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Hadiya Bynoe-Seabron and Karla Roberts Win Graduate Excellence Awards

July 15, 2021

Interiors graduate students Hadiya Bynoe Seabron and Karla Roberts were selected as recipients of 2021 Research Excellence Awards presented by Drexel University to recognize student work with a significant impact on the field or society. The awards honor graduate students who have completed original and innovative research, scholarship, or creative work during their career at Drexel. Awardees receive a cash prize and are announced during Commencement. Four other students, Shannah Bowers, Mizuki Davis, Tiffany England, and Emily Grigsby, were also nominated for Graduate Awards.

Hadiya Bynoe-Seabron was recognized for “excellence in her research and deep engagement with pressing contemporary concerns.” During her studies Hadiya has worked towards “decolonizing design”—a critical issue facing our field—undertaking research into designers who do not fit the traditional canon but have contributed significantly to design. Her thesis further takes on questions of belonging, considering the context of hyper-mobility and intersecting identities, in an underserved neighborhood in North Philadelphia. Focusing on a group of nineteenth century rowhouses in Philadelphia’s Sharswood neighborhood, her project emphasizes the importance of home, community, and belonging in an area of historical displacement. In addition to this work, Hadiya was previously recognized by Metropolis Magazine among the Future 100 designers, and has served as a Graduate Assistant in the Interiors program.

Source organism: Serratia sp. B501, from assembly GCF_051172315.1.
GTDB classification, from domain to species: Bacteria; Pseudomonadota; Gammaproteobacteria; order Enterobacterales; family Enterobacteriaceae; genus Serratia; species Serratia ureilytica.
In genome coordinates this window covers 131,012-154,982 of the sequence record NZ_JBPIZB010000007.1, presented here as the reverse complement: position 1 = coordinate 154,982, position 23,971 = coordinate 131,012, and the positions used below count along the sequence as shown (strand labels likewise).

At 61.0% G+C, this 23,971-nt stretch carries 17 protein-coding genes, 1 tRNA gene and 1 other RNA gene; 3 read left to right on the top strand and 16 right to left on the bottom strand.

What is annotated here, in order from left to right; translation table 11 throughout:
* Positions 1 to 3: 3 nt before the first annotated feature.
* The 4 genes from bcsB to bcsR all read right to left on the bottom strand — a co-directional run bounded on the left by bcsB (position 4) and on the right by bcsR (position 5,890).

Karla Roberts received the award for Most Original and Creative Work on the strength of her thesis, which uses the visual medium of graphic novel to highlight a speculative world, basing the project in a historical moment. Fourteen African women freed themselves from a slave ship during their transatlantic crossing. In Karla’s narrative, eight of these women survive and pass through a portal to an alternate universe called the Sovereign Republic of Uhuru. The narrative embeds the dual nature of their lives and freedoms on Uhuru with the lives they might have lived had they been recovered to the slave ship. The actual spaces Karla has chosen to tell her story, highlight Black struggle and triumph, from plantations and slave auctions to free Black communities such as Seneca Village. These recaptured spaces in Karla’s narrative now nurture and feed Black life and creativity, and are no longer rooted in trauma. Karla has drawn upon this research in curating a Westphal College film series highlighting different aspects of the BIPOC Experience.